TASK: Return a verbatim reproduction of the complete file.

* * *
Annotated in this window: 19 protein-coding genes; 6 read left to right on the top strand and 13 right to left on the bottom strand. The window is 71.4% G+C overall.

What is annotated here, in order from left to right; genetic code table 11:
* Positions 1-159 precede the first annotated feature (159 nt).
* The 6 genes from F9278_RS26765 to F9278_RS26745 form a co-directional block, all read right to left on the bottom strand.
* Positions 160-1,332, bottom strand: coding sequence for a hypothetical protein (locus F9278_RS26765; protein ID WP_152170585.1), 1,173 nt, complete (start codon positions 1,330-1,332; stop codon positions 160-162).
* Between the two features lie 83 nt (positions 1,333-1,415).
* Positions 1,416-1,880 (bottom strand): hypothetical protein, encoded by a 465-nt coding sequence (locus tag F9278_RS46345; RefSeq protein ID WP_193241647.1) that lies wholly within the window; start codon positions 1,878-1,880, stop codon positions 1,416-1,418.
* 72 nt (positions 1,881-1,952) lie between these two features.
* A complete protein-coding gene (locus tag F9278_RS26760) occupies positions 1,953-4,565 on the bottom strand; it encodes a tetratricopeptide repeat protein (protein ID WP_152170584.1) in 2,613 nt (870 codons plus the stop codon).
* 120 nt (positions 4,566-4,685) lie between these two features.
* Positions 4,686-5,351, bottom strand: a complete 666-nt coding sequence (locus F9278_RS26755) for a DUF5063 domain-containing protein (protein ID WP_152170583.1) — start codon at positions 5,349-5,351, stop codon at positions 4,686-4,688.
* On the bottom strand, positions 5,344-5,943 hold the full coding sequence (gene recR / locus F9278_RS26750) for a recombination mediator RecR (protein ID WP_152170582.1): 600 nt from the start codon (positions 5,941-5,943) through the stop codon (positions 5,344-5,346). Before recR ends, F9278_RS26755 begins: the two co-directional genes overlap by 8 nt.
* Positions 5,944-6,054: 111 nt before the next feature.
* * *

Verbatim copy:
Annotated in this window: 19 protein-coding genes; 6 read left to right on the top strand and 13 right to left on the bottom strand. The window is 71.4% G+C overall.

What is annotated here, in order from left to right; genetic code table 11:
* Positions 1-159 precede the first annotated feature (159 nt).
* The 6 genes from F9278_RS26765 to F9278_RS26745 form a co-directional block, all read right to left on the bottom strand.
* Positions 160-1,332, bottom strand: coding sequence for a hypothetical protein (locus F9278_RS26765; protein ID WP_152170585.1), 1,173 nt, complete (start codon positions 1,330-1,332; stop codon positions 160-162).
* Between the two features lie 83 nt (positions 1,333-1,415).
* Positions 1,416-1,880 (bottom strand): hypothetical protein, encoded by a 465-nt coding sequence (locus tag F9278_RS46345; RefSeq protein ID WP_193241647.1) that lies wholly within the window; start codon positions 1,878-1,880, stop codon positions 1,416-1,418.
* 72 nt (positions 1,881-1,952) lie between these two features.
* A complete protein-coding gene (locus tag F9278_RS26760) occupies positions 1,953-4,565 on the bottom strand; it encodes a tetratricopeptide repeat protein (protein ID WP_152170584.1) in 2,613 nt (870 codons plus the stop codon).
* 120 nt (positions 4,566-4,685) lie between these two features.
* Positions 4,686-5,351, bottom strand: a complete 666-nt coding sequence (locus F9278_RS26755) for a DUF5063 domain-containing protein (protein ID WP_152170583.1) — start codon at positions 5,349-5,351, stop codon at positions 4,686-4,688.
* On the bottom strand, positions 5,344-5,943 hold the full coding sequence (gene recR / locus F9278_RS26750) for a recombination mediator RecR (protein ID WP_152170582.1): 600 nt from the start codon (positions 5,941-5,943) through the stop codon (positions 5,344-5,346). Before recR ends, F9278_RS26755 begins: the two co-directional genes overlap by 8 nt.
* Positions 5,944-6,054: 111 nt before the next feature.